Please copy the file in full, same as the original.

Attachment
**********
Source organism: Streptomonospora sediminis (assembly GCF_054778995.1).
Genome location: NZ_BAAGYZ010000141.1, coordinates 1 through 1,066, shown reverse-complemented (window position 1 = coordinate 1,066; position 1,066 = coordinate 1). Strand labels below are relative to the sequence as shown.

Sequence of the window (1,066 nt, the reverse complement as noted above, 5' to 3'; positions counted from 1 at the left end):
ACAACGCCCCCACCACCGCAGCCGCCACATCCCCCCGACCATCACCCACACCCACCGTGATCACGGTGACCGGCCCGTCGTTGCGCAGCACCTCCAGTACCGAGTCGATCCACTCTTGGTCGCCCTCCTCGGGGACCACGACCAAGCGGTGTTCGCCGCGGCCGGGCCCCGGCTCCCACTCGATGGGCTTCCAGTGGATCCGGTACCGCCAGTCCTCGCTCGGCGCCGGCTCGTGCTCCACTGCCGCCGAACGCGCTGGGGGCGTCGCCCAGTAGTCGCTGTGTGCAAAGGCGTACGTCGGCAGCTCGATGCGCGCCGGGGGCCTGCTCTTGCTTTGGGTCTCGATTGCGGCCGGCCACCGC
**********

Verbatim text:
Source organism: Streptomonospora sediminis (assembly GCF_054778995.1).
Genome location: NZ_BAAGYZ010000141.1, coordinates 1 through 1,066, shown reverse-complemented (window position 1 = coordinate 1,066; position 1,066 = coordinate 1). Strand labels below are relative to the sequence as shown.

Sequence of the window (1,066 nt, the reverse complement as noted above, 5' to 3'; positions counted from 1 at the left end):
ACAACGCCCCCACCACCGCAGCCGCCACATCCCCCCGACCATCACCCACACCCACCGTGATCACGGTGACCGGCCCGTCGTTGCGCAGCACCTCCAGTACCGAGTCGATCCACTCTTGGTCGCCCTCCTCGGGGACCACGACCAAGCGGTGTTCGCCGCGGCCGGGCCCCGGCTCCCACTCGATGGGCTTCCAGTGGATCCGGTACCGCCAGTCCTCGCTCGGCGCCGGCTCGTGCTCCACTGCCGCCGAACGCGCTGGGGGCGTCGCCCAGTAGTCGCTGTGTGCAAAGGCGTACGTCGGCAGCTCGATGCGCGCCGGGGGCCTGCTCTTGCTTTGGGTCTCGATTGCGGCCGGCCACCGC